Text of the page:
The Deep State As Liberal Conscience

The Sally Yates hearings were unwatchable Kabuki theater, for after all, Michael Flynn did nothing wrong. But it’s a Watergate simulation that might turn into the next Watergate, so we best pay attention.

There was one exchange, however, between Yates and Sen. Ted Cruz, that was fascinating meta-politically.

In January, then-Acting Attorney General Yates refused to enforce Trump’s travel bans. Trump promptly fired her. (This was back when Trump was still cool.)

Cruz returned to that episode, mansplaining to Yates that, first, foreigners have no Constitutional rights and, second, the President has absolute discretion in national-security matters. Yates’s rejoinder was to cite some other provision about non-discrimination, yadayadayada. . .

Liberals delighted in Yates’s comeback: “You tell that old, White cis-male, girlfriend!” But Yates legal reasoning is extremely disturbing. She is effectively saying that the principle of non-discrimination, specifically on racial and religious grounds, overrides national security concerns or any other.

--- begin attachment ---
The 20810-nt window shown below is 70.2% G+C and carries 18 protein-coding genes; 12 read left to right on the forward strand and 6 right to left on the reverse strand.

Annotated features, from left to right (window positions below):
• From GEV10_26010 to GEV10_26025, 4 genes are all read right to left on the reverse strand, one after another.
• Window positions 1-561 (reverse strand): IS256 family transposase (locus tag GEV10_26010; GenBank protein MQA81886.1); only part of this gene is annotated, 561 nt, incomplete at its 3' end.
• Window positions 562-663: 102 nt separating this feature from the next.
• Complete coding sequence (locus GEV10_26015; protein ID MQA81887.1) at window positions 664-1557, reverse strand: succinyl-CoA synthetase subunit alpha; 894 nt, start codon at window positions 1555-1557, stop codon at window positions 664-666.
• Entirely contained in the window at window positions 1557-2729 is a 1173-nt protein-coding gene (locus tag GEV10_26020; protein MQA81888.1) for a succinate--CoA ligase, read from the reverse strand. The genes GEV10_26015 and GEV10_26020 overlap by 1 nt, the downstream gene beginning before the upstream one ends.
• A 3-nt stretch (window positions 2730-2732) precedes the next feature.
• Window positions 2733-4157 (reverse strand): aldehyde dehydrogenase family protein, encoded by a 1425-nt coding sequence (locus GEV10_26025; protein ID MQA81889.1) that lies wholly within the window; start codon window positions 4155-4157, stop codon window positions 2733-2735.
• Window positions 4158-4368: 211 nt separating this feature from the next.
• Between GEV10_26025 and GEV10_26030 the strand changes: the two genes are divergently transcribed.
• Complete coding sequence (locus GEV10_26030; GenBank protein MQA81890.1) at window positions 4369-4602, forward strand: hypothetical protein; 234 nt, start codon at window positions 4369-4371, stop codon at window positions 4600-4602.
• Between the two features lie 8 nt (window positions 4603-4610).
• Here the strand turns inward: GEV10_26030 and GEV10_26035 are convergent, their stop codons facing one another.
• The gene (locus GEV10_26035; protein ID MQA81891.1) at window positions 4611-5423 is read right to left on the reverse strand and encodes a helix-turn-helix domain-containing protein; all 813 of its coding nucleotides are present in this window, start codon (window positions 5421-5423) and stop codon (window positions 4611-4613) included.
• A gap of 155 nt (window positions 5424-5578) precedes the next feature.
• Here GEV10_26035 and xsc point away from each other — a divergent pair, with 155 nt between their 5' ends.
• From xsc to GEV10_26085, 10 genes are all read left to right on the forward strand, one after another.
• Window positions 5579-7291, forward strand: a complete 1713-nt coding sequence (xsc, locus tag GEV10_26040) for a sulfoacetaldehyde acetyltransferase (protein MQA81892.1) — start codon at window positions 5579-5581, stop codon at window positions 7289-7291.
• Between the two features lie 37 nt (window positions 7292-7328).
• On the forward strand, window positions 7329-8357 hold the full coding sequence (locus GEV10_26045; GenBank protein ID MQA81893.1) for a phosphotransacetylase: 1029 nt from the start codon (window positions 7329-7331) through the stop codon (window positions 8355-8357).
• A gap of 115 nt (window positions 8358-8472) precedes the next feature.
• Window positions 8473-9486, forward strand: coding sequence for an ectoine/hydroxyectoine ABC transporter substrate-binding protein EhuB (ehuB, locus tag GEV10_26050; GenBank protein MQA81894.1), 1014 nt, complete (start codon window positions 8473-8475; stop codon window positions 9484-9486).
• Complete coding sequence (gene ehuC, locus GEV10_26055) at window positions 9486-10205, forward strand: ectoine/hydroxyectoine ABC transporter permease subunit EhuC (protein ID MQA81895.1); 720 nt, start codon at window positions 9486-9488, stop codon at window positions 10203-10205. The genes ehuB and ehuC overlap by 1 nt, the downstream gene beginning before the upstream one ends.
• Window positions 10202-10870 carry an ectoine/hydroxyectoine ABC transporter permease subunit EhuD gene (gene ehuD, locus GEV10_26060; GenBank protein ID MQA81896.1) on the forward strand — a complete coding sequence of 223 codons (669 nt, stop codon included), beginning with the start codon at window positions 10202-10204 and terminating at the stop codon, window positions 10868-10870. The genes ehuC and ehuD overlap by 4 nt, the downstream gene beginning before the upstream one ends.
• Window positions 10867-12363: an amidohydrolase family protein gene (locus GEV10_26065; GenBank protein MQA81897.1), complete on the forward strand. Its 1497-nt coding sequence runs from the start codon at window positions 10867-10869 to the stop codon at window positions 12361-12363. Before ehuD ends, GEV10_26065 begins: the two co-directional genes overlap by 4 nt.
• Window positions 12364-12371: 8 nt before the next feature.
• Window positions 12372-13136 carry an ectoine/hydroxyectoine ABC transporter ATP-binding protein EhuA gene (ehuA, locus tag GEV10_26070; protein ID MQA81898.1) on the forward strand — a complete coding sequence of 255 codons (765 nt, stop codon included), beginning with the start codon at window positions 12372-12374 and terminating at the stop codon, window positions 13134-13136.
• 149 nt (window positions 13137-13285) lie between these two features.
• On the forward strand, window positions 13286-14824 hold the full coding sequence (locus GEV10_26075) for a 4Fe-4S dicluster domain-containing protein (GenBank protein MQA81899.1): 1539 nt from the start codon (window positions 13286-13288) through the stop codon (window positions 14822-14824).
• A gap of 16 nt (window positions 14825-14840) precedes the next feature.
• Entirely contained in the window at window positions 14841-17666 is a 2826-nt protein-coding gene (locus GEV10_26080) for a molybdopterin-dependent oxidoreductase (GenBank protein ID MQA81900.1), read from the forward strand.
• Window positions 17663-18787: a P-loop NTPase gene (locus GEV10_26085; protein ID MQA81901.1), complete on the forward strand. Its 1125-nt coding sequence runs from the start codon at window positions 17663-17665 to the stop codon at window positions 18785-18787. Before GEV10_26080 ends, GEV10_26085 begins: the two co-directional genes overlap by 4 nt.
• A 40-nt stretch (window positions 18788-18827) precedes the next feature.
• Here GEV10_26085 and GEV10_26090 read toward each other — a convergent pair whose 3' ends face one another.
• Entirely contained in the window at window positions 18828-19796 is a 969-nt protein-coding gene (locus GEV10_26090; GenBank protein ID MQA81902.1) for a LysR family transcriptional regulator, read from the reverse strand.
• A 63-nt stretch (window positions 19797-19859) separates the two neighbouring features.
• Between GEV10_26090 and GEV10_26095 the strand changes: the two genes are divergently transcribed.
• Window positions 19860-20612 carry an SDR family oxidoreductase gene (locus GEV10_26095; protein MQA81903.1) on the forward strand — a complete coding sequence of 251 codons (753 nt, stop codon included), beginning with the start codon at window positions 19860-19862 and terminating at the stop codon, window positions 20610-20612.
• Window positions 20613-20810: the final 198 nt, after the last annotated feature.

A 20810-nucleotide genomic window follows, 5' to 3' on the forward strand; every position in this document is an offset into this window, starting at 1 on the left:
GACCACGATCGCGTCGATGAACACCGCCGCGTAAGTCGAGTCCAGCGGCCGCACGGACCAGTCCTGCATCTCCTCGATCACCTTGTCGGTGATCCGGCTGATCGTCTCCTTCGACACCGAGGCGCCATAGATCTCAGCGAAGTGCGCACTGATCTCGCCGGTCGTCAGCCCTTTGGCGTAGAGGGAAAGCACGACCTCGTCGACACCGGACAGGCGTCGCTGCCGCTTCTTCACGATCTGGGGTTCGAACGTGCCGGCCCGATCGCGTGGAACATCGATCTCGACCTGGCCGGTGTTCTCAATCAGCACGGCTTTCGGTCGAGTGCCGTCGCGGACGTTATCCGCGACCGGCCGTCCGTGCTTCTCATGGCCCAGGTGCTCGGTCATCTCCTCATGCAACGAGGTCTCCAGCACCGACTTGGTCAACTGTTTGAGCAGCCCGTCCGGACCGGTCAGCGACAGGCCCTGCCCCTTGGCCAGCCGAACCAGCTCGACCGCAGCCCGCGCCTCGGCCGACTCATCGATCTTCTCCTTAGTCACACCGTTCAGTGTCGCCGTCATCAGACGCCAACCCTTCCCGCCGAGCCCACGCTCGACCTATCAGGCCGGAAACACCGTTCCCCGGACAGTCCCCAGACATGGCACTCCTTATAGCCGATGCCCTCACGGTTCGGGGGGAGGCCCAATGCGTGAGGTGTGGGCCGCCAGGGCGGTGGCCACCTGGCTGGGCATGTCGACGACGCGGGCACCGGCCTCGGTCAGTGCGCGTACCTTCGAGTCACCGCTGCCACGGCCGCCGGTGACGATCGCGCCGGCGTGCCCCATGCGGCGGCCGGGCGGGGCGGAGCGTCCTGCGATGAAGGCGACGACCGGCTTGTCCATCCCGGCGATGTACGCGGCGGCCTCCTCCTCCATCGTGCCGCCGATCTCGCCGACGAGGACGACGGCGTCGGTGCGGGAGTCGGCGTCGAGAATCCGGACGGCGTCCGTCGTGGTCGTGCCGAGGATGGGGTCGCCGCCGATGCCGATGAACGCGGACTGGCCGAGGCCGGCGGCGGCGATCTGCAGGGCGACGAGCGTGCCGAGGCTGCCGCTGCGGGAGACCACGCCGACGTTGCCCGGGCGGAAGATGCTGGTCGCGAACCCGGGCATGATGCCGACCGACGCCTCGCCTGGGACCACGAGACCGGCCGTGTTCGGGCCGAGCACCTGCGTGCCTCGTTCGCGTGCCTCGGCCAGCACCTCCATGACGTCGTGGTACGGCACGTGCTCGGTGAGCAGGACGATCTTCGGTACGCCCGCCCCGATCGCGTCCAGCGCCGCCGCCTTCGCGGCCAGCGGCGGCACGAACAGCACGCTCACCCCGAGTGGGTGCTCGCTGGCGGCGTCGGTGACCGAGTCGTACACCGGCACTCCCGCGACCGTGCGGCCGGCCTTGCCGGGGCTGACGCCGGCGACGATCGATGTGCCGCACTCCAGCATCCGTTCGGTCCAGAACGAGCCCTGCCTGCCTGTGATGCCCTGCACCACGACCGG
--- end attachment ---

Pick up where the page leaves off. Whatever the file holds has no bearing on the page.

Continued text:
There’s no point in asking who’s “right” legally speaking, for law itself is ultimately a rationalization of existing power. What’s important is the revelation of the “deep state” as a kind of egalitarian “conscience.” Trump’s populism (however compromised it might be) violates the “source code” (racial egalitarianism) at the heart of the power structure.

Effectively, we cannot discriminate against foreigner even if we wanted to.

Richard Spencer
the authorRichard Spencer
Richard Spencer is American Editor of; he's President of The National Policy Institute and founder of